Do we actively enquire about these motivations, or tick a box to say we asked?
By paying attention to the way we engage with people we can alter our habits and make more room for understanding and empathising with the people we work with.
Beyond our immediate teams, direct reports and managers, just imagine what we could achieve if we were able to raise the bar for how people connect across the breadth and depth or our entire institutions? Unleashing the best and brightest ideas from people who bring different experiences and perspectives to our own.
A conversation is so much more than a tool for work. Used well, it can lift people up, elicit new ideas, achieve outstanding outcomes and create trusting, long-lasting relationships.
Genuine, trusting conversations are our gateway to rediscover stronger personal connections with one another.”
We know, from our own recent experiences of working with universities, that there are parts of the higher education forest that contain those metaphorical sunlit glades where these connections take root. We know this because we’ve seen it happen, where groups of people came together – talked, collaborated, imagined – and found a common purpose.
In one case, looking at the working culture of an academic department from the differing perspectives of early career researchers and more senior, established programme leaders led to powerful commitments on what needed to change. The former grouping comprised millennials from six different nationalities, and this diversity made for lively challenges to the status quo.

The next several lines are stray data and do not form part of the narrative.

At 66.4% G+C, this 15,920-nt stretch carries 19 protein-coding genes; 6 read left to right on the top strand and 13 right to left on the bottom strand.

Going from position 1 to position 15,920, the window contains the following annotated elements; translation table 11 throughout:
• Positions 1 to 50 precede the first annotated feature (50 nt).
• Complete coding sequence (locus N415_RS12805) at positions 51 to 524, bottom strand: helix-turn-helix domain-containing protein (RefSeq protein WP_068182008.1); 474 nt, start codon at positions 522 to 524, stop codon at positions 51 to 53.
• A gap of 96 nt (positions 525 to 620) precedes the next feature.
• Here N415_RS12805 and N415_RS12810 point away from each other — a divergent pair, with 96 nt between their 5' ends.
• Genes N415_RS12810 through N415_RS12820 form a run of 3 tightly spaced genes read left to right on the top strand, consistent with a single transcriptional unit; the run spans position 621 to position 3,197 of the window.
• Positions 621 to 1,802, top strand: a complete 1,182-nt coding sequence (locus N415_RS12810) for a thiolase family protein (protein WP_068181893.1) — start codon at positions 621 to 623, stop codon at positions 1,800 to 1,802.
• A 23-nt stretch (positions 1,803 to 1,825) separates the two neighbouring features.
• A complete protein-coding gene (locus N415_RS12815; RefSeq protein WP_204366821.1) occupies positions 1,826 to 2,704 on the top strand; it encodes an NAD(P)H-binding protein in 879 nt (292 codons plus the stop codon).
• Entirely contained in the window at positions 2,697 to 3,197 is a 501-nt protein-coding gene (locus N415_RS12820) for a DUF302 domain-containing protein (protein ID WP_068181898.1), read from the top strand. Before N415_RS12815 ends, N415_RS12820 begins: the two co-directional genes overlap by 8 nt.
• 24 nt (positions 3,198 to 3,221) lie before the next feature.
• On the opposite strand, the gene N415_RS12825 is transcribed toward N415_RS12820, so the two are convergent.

Another example involved students working alongside their lecturers in identifying what made learning and teaching compelling and distinctive in over 20 different Subject areas. It was striking what the academic colleagues took for granted until the students pointed out – directly and in their own language – how special this was, and how unlike the courses their friends from other universities were studying. A conversation that might otherwise have been relatively stagnant became suddenly fresh and unpredictable.
Other ways to enliven conversations by tuning into diversity include exchanging perspectives through the lenses of ethnicity, sexual identity or gender. It’s encouraging to see evidence emerging from research that shows that organisations that design their interactions to maximise fe+male synergy are able to create environments where women and men leading together modify each other’s behaviour and bring out the best in each other. They live out mutual respect, a sense of equality, high levels of trust, and commitment to shared objectives.
These selective examples show the possibilities that come from opening up the conversation with colleagues from all walks of our professional lives. Genuine, trusting conversations are our gateway to rediscover stronger personal connections with one another. They help us to understand each other better and meet our human needs to connect, whilst enabling us to work better together and achieve more professionally for ourselves and our organisations.
If we could make just a little more time for more conversations, imagine what we might achieve.
We work with universities and their people to nurture stronger, more sustainable connections based on shared values, vision and purpose. Using a blend of leadership and communication techniques, we’ve partnered with over 1900 people from more than 65 institutions across the UK and internationally. Find out what we can do with you.